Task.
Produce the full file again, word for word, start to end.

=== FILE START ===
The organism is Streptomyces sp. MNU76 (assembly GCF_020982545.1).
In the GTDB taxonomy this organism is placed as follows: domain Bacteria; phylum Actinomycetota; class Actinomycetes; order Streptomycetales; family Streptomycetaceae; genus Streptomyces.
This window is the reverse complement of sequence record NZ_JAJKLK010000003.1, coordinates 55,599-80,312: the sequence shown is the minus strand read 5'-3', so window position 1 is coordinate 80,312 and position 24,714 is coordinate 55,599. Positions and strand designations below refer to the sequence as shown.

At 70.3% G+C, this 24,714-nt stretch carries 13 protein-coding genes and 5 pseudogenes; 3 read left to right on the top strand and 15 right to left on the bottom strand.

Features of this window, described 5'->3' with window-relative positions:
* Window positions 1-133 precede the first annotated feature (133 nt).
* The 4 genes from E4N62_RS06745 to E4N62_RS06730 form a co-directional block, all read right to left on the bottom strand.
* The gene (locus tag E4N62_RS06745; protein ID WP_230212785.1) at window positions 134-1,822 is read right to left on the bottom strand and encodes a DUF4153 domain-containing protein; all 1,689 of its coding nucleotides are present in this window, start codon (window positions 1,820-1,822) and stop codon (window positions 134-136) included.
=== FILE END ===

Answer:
The organism is Streptomyces sp. MNU76 (assembly GCF_020982545.1).
In the GTDB taxonomy this organism is placed as follows: domain Bacteria; phylum Actinomycetota; class Actinomycetes; order Streptomycetales; family Streptomycetaceae; genus Streptomyces.
This window is the reverse complement of sequence record NZ_JAJKLK010000003.1, coordinates 55,599-80,312: the sequence shown is the minus strand read 5'-3', so window position 1 is coordinate 80,312 and position 24,714 is coordinate 55,599. Positions and strand designations below refer to the sequence as shown.

At 70.3% G+C, this 24,714-nt stretch carries 13 protein-coding genes and 5 pseudogenes; 3 read left to right on the top strand and 15 right to left on the bottom strand.

Features of this window, described 5'->3' with window-relative positions:
* Window positions 1-133 precede the first annotated feature (133 nt).
* The 4 genes from E4N62_RS06745 to E4N62_RS06730 form a co-directional block, all read right to left on the bottom strand.
* The gene (locus tag E4N62_RS06745; protein ID WP_230212785.1) at window positions 134-1,822 is read right to left on the bottom strand and encodes a DUF4153 domain-containing protein; all 1,689 of its coding nucleotides are present in this window, start codon (window positions 1,820-1,822) and stop codon (window positions 134-136) included.